An Introduction to Pesticides


Pesticides are chemicals that are used to kill or control pests in agriculture, forestry and home gardens. Pests can be insects, weeds, fungi or rodents.

Pesticides are chemicals that control insects, weeds, fungi and rodents.

Pesticides are chemicals that control insects, weeds, fungi and rodents. They’re used to protect crops from pests that damage them or reduce their yield.

Pesticides can be natural or synthetic in nature. Natural pesticides include insecticides derived from plants (e.g., rotenone) and organic materials such as oils or soaps (e.g., pyrethrum). Synthetic pesticides are made in a laboratory by altering the structure of naturally occurring compounds to make them safer for human use.

The EPA must register all pesticides before they can be sold. Before registering a pesticide, the EPA evaluates its potential risks to people’s health and the environment on an ongoing basis using data collected by manufacturers as well as other sources (such as reports submitted by state pesticide regulatory officials). The federal government also monitors levels of pesticide residues on food products after they’ve been applied to crops—this helps ensure that consumers aren’t exposed to unsafe levels through consumption of fruits and vegetables grown with these chemicals applied.[1]

Herbicides, insecticides, fungicides and rodenticides are the broad categories of pesticides, distinct from each other by the pests they eliminate.

The four primary categories of pesticides are herbicides, insecticides, fungicides and rodenticides. Each of these groups targets a different kind of pest. Herbicides are used to kill weeds. Insecticides eliminate insects like mosquitoes or flies that can harm humans or livestock. Fungicides control fungi such as mold and mildew that can cause damage to crops or other plants. Rodenticides are used to get rid of rodents like rats or mice which may carry diseases into your home if they’re not eliminated quickly enough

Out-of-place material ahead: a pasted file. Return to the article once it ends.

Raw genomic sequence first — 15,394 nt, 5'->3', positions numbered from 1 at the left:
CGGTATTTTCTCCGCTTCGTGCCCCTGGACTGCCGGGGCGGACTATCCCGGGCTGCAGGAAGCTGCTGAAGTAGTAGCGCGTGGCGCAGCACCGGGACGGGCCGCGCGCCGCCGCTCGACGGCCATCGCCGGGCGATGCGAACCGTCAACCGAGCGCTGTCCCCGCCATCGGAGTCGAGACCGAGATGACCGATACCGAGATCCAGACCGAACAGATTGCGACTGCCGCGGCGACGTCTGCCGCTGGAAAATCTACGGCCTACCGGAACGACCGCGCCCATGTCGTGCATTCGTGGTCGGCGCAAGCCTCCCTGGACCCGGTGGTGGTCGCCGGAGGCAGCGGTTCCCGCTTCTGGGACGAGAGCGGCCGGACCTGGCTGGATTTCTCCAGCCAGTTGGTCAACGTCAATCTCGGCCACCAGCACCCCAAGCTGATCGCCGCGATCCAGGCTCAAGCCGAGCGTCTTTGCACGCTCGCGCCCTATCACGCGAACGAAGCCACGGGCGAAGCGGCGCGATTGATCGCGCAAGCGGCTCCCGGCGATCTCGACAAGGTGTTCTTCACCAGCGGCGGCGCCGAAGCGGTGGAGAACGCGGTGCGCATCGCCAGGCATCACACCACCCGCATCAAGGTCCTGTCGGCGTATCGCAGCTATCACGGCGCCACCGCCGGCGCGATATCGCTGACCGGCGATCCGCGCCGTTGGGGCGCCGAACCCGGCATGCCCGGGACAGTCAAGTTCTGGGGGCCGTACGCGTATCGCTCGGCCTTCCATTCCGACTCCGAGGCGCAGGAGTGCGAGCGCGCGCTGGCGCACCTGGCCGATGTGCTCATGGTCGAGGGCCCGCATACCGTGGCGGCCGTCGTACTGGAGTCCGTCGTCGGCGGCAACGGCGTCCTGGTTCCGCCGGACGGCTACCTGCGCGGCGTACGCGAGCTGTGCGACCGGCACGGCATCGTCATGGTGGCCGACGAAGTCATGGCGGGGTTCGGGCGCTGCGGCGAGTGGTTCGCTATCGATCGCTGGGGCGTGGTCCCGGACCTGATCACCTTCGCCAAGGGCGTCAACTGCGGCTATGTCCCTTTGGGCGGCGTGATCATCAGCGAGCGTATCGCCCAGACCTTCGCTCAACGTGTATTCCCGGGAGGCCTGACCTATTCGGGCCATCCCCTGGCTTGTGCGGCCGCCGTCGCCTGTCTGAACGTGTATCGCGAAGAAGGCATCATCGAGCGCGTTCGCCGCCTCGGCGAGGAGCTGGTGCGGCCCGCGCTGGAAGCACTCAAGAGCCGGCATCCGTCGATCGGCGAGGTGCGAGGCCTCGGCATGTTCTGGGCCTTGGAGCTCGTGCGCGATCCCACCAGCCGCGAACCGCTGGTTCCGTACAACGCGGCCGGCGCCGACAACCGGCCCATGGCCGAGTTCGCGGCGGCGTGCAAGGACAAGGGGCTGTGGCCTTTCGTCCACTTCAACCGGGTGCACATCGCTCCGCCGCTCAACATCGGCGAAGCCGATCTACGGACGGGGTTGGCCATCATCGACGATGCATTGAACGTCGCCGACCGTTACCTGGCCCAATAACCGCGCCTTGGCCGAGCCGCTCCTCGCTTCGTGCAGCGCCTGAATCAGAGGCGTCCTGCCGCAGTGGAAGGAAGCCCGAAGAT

Pesticides can be natural or synthetic.

Pesticides can be either natural or synthetic.

Natural pesticides are derived from plants and animals, whereas synthetic pesticides are manufactured. They are more effective than natural ones, which makes them preferable for use in agriculture. This article will discuss the differences between these two categories of pesticides and how they are applied differently to crops.

All pesticides have chemicals that are poisonous to people.

You may have heard of pesticides as a part of your morning routine. The word “pesticides” is used to describe chemicals that are used to kill insects, weeds, and other pests on plants. Pesticides contain toxic chemicals that can be harmful if they get into your body. For example, some fabrics treated with pesticides may cause skin irritation or eye irritation if they come into contact with those areas when you wear them. If you touch the surface where a pesticide was sprayed on (either in liquid or solid form), then it could also make you sick by causing skin irritation and/or eye irritation due to the pesticide coming into contact with those areas of your body.